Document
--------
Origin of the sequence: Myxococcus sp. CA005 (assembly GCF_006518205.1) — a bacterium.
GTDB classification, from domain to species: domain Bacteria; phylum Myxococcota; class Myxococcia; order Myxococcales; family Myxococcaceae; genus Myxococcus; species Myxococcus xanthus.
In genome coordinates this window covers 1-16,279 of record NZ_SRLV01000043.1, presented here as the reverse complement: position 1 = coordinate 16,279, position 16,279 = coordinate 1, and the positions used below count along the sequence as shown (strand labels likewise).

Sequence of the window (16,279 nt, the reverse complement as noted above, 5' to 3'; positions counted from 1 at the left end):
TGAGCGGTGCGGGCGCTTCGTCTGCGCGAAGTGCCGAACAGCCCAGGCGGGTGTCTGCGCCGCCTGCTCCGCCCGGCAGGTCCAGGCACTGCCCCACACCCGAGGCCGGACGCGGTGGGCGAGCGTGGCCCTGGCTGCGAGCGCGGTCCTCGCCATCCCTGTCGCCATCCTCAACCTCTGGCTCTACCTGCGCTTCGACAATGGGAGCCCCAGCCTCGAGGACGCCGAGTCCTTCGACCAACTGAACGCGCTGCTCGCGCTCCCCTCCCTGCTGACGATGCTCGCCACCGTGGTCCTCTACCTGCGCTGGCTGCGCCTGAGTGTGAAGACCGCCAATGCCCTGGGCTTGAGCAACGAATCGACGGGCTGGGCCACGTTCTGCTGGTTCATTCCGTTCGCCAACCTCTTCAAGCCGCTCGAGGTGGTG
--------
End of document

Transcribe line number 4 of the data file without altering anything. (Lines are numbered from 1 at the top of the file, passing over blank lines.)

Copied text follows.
Sequence of the window (16,279 nt, the reverse complement as noted above, 5' to 3'; positions counted from 1 at the left end):